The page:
7. Changing the military’s policies on gay soldiers: In his first week in the Oval Office, President Obama announced that his Administration would have to study the “implications for national security” before he could attempt to repeal the present “don’t ask, don’t tell” policy initiated by the Clinton administration in 1993. On Sunday, White House National Security Adviser James Jones reiterated Obama’s commitment to fulfilling this campaign promise, but added that the president has “a lot on his plate” and would get around to addressing the issue at the “right time.”

8. Placing limits on executive powers: In the early days of his presidency, Congressional Quarterly praised Obama for appearing as if he was “rejecting some of Bush’s most expansive executive power claims” in the White House. However, that sentiment quickly evaporated among Obama supporters and opponents, with Salon’s Glenn Greenwald noting in April that the White House had “explicitly claimed to possess the very presidential powers that Bush critics spent years condemning as radical, lawless and authoritarian.”

9. Prosecute those who facilitate torture: In April, President Obama announced that his Administration would not bring charges against those who carried out acts deemed as torture upon U.S. terror detainees, but rather might seek to prosecute the Bush Administration officials who drafted the documents justifying the use of torture as lawful. In August, Attorney General Eric Holder followed through by announcing the appointment of a special prosecutor to investigate whether or not the interrogations of suspected terrorists broke any laws.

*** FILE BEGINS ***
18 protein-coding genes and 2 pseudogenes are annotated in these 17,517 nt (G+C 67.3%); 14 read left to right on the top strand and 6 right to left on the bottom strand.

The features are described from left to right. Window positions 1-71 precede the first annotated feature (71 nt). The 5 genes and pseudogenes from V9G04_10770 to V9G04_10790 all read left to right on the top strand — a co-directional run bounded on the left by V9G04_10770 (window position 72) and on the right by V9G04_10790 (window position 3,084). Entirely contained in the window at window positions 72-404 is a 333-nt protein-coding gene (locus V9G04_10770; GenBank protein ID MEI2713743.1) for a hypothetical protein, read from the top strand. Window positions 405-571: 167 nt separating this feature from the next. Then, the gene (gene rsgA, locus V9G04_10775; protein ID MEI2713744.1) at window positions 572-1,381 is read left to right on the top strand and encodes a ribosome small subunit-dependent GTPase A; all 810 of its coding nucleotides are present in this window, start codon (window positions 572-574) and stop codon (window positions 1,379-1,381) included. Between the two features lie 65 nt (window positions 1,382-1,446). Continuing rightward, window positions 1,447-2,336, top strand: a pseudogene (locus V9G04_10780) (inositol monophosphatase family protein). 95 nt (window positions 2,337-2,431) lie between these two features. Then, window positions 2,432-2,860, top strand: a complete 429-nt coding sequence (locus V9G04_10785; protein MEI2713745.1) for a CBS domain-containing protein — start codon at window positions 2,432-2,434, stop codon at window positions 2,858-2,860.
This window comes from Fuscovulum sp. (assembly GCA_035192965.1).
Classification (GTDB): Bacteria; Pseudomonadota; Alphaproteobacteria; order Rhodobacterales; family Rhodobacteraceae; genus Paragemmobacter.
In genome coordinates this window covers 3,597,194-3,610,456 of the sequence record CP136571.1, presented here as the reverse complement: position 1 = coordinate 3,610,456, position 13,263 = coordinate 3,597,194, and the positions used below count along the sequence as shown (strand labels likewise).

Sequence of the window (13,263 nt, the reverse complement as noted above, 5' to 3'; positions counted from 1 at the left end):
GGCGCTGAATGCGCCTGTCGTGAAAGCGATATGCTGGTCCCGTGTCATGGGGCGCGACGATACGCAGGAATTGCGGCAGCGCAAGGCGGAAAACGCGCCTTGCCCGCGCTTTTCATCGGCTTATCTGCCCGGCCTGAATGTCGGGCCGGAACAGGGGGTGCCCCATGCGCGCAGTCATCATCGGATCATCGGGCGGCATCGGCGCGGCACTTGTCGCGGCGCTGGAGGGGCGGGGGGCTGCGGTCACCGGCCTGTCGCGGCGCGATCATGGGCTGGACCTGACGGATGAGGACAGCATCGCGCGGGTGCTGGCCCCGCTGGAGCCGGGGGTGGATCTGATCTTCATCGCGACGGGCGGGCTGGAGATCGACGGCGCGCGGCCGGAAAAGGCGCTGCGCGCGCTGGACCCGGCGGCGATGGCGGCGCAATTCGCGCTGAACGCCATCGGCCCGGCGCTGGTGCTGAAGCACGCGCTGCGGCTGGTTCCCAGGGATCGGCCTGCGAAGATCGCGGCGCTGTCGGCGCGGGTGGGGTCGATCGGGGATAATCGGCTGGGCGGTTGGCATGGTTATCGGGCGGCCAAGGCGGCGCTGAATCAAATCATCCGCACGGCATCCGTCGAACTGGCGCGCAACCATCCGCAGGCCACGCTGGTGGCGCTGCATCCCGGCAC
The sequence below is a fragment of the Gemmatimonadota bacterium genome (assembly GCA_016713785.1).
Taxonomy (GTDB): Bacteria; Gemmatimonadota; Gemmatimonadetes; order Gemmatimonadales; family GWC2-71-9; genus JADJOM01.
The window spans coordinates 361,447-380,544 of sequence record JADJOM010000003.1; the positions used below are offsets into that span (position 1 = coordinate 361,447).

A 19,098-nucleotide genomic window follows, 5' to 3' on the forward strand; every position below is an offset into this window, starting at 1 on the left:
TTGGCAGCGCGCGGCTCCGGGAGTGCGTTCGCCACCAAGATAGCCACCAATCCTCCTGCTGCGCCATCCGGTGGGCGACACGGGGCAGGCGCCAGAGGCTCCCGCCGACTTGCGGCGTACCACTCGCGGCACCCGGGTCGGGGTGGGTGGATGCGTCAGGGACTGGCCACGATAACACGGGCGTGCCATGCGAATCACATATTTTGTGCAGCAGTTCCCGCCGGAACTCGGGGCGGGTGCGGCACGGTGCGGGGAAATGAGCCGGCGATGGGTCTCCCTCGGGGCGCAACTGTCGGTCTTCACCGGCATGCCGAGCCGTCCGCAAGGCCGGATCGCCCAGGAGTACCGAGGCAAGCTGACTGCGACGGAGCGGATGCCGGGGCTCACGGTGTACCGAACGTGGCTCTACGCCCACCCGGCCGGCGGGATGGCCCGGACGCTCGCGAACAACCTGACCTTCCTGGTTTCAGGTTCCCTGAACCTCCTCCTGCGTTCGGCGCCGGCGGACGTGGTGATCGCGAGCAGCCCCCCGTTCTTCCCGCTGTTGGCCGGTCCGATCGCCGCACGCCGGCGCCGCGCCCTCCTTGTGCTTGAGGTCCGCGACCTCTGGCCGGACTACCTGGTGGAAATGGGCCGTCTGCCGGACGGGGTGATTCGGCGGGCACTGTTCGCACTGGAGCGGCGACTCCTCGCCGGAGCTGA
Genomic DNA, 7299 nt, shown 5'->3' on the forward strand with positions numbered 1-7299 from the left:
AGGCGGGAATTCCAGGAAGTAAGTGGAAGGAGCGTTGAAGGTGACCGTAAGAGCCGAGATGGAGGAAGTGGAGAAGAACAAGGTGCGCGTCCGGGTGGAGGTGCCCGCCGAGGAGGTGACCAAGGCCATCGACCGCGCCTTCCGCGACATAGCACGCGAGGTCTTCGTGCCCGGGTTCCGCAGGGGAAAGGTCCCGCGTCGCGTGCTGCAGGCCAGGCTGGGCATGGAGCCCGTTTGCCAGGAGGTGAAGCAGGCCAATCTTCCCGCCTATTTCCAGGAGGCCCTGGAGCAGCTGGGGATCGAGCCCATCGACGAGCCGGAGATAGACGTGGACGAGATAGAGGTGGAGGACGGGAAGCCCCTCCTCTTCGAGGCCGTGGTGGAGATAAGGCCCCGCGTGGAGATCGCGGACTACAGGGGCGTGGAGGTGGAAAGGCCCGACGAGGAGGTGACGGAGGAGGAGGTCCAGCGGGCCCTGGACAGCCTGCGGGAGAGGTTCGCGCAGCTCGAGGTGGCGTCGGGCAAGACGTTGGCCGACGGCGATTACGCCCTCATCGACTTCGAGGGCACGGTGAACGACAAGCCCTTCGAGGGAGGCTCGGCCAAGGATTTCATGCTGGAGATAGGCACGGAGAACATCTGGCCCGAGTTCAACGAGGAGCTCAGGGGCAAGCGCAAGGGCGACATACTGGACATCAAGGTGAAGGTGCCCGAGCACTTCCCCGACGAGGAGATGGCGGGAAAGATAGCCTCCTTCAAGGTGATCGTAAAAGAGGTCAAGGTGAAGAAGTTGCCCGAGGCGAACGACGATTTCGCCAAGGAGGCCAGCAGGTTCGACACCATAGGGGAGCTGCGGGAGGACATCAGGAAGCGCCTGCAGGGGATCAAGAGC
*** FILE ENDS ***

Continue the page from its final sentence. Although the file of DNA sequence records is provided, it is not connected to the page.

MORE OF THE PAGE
So, taking all of this into consideration, are SNL‘s satirical criticisms of President Obama’s do-nothingness valid? Probably not, mainly because, as illustrated by the old adage about how one shouldn’t watch sausage or legislation get made, the process of “change” and getting anything done in Washington is a long and messy one, and Obama is merely nine months into his term as president. But that doesn’t mean that Saturday’s SNL skit was humorless, which, for once, it most definitely was not.

— Brett Michael Dykes is a contributor to the Yahoo! News Blog.